Your guide to Latitude

HENHAM Park near Southwold will be taken over by thousands of revellers as the Latitude festival gets underway tomorrow .Famed at its debut last year for a laid-back atmosphere, wide variety of entertainment and those multi-coloured sheep, Latitude is a festival like no other.

HENHAM Park near Southwold will be taken over by thousands of revellers as the Latitude festival gets underway tomorrow .

Famed at its debut last year for a laid-back atmosphere, wide variety of entertainment and those multi-coloured sheep, Latitude is a festival like no other. Entertainment reporter HELEN JOHNS looks ahead to this weekend.

SUMMER in Britain no longer means just barbecues in the garden or holidays abroad - the annual round of festivals is now a major part of the season.

Still a relative newcomer in the festival stakes is Latitude, which is this year being held for the second time. And while it may still be the new kid on the festival block, Latitude can boast about being very different to other music festivals.

While music is a big part of the three-day event, Latitude also has stages and arenas devoted to comedy, theatre, poetry, cabaret and film. Spread throughout the Henham Park site, the festival has been designed to have a relaxed atmosphere and visitors can wander between the different areas throughout the weekend.

For music fans, the festival will have four stages of music, with different bands booked to play each of the three days. More than 100 different bands and performers will take to the four stages, with headline acts including Damien Rice, Arcade Fire and The Good The Bad and The Queen.

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Damien Rice has been in demand since the release of his debut album O and he will be headlining on the main stage - known as the Obelisk Arena - on Friday evening.

Former Blur frontman Damon Albarn will be bringing his latest act - The Good The Bad and The Queen to the Obelisk Arena on Saturday night, while Arcade Fire will top the bill on Sunday.

Three other music arenas will host performances from a wide variety of established and up and coming groups and soloists.

Elsewhere, in the comedy arena, there will be performances by some of the biggest names on the comedy circuit. From Bill Bailey to Alan Carr and Dylan Moran to Brendan Burns, Phill Jupitus, Josie Long and Jeremy Hardy, the arena will have non-stop comedy taking place throughout the three days.

In the cabaret arena, anything goes, from magic to dancing and burlesque, acrobatics and vaudeville performances, some of the most unusual acts of the festival will be performing.

You might imagine things to get much more sensible in the literature arena, but performances here are expected to be just as unusual and varied as the cabaret arena.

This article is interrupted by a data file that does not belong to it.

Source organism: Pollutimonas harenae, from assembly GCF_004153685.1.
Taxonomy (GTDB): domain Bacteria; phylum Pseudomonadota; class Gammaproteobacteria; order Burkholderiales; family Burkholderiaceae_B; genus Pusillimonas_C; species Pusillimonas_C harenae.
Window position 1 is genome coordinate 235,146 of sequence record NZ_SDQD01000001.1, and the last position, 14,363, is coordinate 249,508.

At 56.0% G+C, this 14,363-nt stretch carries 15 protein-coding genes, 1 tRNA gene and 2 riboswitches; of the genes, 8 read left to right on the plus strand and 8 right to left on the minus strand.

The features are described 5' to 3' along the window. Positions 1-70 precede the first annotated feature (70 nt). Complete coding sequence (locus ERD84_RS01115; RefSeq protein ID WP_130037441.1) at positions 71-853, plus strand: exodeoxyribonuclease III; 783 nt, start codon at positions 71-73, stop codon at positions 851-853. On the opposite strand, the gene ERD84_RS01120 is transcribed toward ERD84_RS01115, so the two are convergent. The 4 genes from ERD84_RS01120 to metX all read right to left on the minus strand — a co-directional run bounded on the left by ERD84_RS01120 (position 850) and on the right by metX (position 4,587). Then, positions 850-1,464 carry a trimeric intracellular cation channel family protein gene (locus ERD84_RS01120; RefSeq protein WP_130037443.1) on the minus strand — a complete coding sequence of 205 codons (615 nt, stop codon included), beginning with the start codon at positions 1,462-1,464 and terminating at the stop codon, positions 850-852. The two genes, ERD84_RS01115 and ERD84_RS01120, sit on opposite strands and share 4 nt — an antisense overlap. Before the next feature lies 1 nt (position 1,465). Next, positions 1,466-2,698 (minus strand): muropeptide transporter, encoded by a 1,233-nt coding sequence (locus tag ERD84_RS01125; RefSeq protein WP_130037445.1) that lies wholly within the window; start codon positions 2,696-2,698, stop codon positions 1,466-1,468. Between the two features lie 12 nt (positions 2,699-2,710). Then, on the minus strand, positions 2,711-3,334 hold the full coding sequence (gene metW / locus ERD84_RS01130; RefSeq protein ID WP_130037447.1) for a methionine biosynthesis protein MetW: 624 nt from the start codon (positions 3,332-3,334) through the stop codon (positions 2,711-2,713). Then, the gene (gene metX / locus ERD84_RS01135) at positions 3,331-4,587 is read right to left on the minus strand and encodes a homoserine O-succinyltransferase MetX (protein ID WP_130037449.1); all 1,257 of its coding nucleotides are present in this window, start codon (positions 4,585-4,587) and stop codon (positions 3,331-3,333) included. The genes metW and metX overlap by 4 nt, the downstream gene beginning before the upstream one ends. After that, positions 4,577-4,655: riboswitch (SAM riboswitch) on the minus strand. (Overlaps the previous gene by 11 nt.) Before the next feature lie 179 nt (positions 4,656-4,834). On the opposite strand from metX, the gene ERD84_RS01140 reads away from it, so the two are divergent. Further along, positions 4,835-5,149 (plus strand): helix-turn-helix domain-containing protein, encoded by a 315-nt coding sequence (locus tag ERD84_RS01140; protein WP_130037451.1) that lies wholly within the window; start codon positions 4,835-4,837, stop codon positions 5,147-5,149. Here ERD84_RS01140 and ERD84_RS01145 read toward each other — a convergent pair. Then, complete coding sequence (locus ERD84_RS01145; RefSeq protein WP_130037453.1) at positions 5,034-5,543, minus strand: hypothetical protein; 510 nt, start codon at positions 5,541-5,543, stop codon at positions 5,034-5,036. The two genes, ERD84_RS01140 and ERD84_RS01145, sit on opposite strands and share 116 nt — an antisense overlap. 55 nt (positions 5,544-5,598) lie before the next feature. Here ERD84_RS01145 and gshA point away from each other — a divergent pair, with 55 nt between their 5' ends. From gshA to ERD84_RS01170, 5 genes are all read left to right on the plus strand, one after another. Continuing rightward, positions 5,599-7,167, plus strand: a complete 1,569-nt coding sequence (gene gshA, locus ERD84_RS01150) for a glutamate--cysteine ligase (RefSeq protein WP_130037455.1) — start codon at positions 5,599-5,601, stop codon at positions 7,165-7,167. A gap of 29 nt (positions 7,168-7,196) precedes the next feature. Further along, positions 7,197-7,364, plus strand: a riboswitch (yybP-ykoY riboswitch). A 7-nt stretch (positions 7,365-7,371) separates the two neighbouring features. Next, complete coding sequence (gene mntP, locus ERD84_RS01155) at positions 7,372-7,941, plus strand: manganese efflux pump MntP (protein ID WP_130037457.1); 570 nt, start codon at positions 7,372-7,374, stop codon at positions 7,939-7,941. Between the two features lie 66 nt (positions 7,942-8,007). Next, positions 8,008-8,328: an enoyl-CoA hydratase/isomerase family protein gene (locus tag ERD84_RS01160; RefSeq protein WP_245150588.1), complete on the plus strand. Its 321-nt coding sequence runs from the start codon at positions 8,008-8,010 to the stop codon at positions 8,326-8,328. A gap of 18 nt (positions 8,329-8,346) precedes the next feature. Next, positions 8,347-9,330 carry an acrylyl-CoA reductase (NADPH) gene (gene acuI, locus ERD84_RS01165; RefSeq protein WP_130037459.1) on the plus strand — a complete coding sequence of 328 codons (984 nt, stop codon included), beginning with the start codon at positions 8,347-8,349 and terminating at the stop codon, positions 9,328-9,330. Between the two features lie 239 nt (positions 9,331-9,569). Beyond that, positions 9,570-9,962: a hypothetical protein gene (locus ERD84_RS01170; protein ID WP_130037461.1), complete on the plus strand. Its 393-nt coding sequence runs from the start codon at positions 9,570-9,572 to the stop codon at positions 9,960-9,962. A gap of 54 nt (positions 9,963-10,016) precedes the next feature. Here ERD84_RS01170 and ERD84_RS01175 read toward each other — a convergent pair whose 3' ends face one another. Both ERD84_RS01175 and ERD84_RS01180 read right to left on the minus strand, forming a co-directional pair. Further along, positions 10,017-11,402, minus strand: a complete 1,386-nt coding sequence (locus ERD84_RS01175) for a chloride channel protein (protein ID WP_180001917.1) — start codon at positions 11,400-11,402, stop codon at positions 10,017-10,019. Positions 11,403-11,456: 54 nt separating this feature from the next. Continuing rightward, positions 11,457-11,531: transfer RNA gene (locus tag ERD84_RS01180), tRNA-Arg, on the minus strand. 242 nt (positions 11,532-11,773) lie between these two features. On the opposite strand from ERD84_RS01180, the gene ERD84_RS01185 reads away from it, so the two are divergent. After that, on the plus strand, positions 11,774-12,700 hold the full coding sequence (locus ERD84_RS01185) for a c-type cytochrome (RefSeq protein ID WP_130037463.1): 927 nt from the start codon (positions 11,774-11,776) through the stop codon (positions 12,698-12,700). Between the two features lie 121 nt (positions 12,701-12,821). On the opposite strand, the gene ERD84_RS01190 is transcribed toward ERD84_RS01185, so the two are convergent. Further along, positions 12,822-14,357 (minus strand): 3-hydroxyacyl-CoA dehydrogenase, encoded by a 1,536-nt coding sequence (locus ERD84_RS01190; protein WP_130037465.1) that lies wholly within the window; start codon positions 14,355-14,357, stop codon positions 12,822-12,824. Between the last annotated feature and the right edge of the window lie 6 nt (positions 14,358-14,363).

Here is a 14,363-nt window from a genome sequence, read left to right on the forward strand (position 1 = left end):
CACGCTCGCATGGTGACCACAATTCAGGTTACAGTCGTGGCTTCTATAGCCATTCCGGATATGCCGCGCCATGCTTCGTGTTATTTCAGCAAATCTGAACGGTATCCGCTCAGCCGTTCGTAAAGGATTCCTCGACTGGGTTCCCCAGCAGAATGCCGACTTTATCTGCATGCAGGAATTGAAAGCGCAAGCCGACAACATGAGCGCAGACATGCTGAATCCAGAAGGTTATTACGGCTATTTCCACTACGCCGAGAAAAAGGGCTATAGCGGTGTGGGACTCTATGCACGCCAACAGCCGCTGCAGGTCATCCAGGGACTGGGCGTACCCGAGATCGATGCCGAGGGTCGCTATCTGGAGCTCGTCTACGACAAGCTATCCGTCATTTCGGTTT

Highlights of the weekend will include appearances by Marcus Brigstocke, known for his comedy and his regular outings on BBC Radio 4 and award winning comedian Robin Ince. The literature arena will be hosting performances throughout the whole weekend.

Latitude will once again have a stand-up poetry arena, which will include a range of performance poetry and among those performing will be Aisle 16, who appeared at Latitude last year and have their roots in East Anglia. One of the members of the group is Luke Wright, who has performed in Ipswich as part of the New Wolsey Theatre's Pulse Festival for the last two years.

The Theatre Arena will also return this year and will house some of the biggest names and organisations in the world of contemporary, performance, physical, classical and local theatre.

Amongst the performers will be The Royal Court Theatre, which will be presenting Shuffle, a compilation of short plays inspired by a piece of music, from Pulp's Common People to the Eagles' Hotel California, six playwrights have created a drama around their favourite tracks

Other attractions throughout the weekend will include hidden performances and events being held in the woods around Henham Park and an area to keep the children happy.

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ACTS and performers from East Anglia have once again been given the chance to perform at Latitude.

Amongst the names to look out for are musicians Tom Baxter from Bungay and James Severy, who hails from Ipswich.

Also from Ipswich are the theatre companies Mouth To Mouth and Laughing Lizard. Mouth To Mouth have performed throughout Suffolk, in locations including Framlingham Castle, Leiston Abbey and the steps leading up to Ipswich Town Hall.

A group of performing arts students from Suffolk College created Laughing Lizard and this year marks a return to Latitude for them.

In the poetry arena will be John Osborne, who graduated from the University of East Anglia course in Creative Writing and recently wrote a non-fiction book called The Newsagent's Window where he makes a living from selling or passing on things he's seen advertised in newsagents' windows e.g. recently he took a Spanish lesson which had been advertised and then gave exactly the same Spanish lesson to somebody else.

Also in the poetry arena will be Yanny Mac and Pikey Paddy, who claim to be dedicated to saving the world from middle-class mediocrity and the scourge of commercialism, just by the power of words. The pair will be comparing on Friday, Saturday and Sunday.

From Essex come the Sundown Poets collective - a group of friends dedicated to helping new writers and artists find audiences. Their poems touch on subjects ranging from toilet graffiti to playing drums with a slipper.

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